1000 From that rose garden I have plucked this posy,
Which I have named “the mystic rose garden.”
Therein the roses of hearts' mystery are blooming,
Whereof none has told heretofore.
Therein the tongues of the lilies are all vocal;
The eyes of the narcissus are all far-seeing.
Regard each one with the eyes of the heart
Till your doubts have vanished from before you.
Behold traditional and rational and mystic verities,
Ranged in clear order with knowledge of minutiæ.
1005 Seek not with captious eyes to find blemishes,
For then the roses will turn to thorns in your sight.
Ingratitude is a mark of ignorance,
But knowledge of truth lies in gratitude.
I hope that when the noble* calls me to mind,
He may say of me, “Mercy be upon him.”
I conclude and end with my own name,
“O Allah, grant me a ‘Lauded’ end.”*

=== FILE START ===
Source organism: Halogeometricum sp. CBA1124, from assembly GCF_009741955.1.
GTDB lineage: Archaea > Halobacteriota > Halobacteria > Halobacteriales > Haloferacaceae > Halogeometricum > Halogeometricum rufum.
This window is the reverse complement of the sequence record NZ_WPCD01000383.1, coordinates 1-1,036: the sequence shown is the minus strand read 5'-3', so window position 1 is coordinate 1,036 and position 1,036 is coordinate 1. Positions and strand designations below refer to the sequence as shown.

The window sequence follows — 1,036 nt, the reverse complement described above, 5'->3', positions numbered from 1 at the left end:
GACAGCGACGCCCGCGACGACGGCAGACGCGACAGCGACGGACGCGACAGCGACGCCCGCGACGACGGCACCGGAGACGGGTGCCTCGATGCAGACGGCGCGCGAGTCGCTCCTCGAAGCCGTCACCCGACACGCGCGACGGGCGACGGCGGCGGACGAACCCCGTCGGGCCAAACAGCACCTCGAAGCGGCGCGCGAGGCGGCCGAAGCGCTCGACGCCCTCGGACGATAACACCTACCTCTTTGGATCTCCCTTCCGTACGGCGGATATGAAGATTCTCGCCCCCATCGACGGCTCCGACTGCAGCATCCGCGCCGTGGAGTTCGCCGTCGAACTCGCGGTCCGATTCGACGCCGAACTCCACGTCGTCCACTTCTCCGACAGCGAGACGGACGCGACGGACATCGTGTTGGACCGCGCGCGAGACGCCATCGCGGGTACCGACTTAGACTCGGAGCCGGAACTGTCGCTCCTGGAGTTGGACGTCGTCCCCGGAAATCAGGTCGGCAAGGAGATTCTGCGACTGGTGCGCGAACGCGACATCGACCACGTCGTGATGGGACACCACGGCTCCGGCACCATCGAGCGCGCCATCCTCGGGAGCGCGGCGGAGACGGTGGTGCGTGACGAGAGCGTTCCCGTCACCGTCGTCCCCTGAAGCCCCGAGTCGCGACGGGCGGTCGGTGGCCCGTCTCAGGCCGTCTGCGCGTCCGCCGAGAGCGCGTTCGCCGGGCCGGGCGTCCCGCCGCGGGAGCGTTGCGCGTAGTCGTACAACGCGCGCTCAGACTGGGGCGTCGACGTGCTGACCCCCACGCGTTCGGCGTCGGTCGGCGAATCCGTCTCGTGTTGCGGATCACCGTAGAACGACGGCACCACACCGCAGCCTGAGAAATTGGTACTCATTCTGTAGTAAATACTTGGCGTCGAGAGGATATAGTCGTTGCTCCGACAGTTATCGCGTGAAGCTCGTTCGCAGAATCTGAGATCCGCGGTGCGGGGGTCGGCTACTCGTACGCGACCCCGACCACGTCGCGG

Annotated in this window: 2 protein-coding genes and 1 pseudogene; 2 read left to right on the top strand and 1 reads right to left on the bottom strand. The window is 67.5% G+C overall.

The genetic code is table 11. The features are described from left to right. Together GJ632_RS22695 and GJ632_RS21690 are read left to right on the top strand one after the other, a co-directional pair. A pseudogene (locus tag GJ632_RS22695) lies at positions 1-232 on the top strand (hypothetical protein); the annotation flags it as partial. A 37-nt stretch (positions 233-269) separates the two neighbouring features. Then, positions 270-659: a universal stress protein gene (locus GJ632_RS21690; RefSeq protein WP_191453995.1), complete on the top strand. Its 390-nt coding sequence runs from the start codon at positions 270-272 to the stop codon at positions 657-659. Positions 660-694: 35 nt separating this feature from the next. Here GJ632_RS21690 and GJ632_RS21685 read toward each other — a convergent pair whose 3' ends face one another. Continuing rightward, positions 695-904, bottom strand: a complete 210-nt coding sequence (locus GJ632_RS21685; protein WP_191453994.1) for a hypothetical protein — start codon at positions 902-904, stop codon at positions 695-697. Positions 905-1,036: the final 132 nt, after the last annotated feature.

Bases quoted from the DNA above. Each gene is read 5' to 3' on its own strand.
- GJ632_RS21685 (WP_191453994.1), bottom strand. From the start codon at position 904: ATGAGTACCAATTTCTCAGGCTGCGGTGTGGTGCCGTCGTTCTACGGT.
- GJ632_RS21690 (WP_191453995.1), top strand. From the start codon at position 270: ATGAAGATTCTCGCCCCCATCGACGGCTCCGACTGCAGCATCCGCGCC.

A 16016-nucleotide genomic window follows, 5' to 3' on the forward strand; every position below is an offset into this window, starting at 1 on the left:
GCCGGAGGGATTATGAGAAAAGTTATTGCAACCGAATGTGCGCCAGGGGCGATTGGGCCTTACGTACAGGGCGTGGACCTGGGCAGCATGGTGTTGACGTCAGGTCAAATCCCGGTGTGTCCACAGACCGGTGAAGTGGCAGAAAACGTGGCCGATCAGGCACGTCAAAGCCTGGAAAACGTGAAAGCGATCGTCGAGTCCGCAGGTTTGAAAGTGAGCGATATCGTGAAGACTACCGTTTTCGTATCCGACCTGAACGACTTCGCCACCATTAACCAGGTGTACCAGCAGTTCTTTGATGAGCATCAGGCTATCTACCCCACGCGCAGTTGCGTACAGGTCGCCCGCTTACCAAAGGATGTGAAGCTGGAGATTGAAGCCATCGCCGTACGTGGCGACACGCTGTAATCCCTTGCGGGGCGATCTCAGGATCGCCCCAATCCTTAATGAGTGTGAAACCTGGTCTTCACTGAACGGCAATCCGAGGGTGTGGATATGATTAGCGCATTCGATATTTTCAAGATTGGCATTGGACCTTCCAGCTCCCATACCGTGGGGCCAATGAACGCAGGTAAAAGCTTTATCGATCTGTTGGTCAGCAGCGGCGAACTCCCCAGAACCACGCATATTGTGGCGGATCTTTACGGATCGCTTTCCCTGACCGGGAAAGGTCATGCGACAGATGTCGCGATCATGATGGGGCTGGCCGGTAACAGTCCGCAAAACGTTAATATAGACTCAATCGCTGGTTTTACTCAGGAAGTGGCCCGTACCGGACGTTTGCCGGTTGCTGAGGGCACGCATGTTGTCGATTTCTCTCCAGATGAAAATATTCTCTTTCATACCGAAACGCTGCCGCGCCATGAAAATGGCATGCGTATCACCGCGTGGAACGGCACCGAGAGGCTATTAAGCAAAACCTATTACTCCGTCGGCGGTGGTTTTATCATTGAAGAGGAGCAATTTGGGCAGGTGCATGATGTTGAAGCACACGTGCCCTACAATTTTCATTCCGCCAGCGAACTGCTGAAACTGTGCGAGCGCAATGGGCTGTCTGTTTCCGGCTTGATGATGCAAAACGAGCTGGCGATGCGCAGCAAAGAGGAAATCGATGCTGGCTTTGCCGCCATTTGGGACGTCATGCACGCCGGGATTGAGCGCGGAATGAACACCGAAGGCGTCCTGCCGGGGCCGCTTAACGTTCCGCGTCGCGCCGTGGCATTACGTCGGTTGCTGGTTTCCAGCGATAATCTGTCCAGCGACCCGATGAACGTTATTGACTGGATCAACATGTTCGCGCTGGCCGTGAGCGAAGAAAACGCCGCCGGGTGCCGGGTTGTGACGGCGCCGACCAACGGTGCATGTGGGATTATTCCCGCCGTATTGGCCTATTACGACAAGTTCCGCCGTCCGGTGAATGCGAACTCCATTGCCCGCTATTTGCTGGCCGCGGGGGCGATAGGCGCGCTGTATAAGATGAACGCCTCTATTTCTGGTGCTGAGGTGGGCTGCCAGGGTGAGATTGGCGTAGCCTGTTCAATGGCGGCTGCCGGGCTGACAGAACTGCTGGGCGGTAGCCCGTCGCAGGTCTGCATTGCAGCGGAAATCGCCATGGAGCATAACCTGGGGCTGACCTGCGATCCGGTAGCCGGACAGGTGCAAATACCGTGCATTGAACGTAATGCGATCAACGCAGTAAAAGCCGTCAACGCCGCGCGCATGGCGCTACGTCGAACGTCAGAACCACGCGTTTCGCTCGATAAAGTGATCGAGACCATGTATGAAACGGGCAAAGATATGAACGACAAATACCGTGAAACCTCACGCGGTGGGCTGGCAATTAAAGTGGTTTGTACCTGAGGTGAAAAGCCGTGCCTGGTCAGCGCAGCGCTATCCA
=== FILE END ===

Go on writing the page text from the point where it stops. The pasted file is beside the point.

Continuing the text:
As before stated (p. v., note), the metre is Hexameter Hazaj Catalectic; the last foot may be fa'úlun as well as mafá'íl. (Blochmann, Persian Prosody, p. 31.) Though written in the classical period, the poem contains many pre-classic forms, e.g. before the nominative, l. 755; the kasra of the izâfat lengthened to , l. 832; the preposition with the izâfat, l. 38; as the sign of the genitive, l. 554; pronominal affixes separated from their verb, l. 443; the preposition placed after its noun, to which is prefixed, l. 109. Contractions are frequent, e.g. bagzasht, l. 28; bastad, l. 61; nanháda, l. 161; nabwad, l. 142; tust for tu ast, l. 269; batar for badtar, l. 323; bŭd for búd, l. 914; arni for arini, l. 193; alastub rabbakum, l. 419; ta'allallá, l. 13. The tashdid of words like , and is dropped if the metre requires it. (Blochmann, p. iv.) The tashdid is added ob metrum in , l. 821; and, if the readings in the text are correct, to in l. 706, and to and in lines 144 and 403. But this is doubtful. (See Blochmann, p. 9.) In l. 385 the izâfat after mute ?? is not sounded. (Lumsden, Persian Grammar, ii. 249.) In l. 84 and l. 320 ?? is treated as a mute ??. In l. 368 and l. 552 is treated as an alif i waçl. (Blochmann, p. 13.) Blochmann says doubled by an affixed izâfat or yae tankir should not be marked with hamza, but the MSS. of this poem mark it with hamza or with tashdid, as in l. 703; or leave it unmarked, as in ll. 642 and 336. (See Lumsden, ii. 247). Note that hamza is often used when is a single vowel, e.g. ll. 3 and 435. This, according to Blochmann, is its only correct use with . Line 347 will not scan as it stands, but the MSS. offer no alternative reading for . Probably here is not sounded, as in , l. 305, and , l. 544. The MSS. generally insert the hamza, indicating an izâfat or yae tankir, after mute ??, but sometimes omit it, as in l. 456.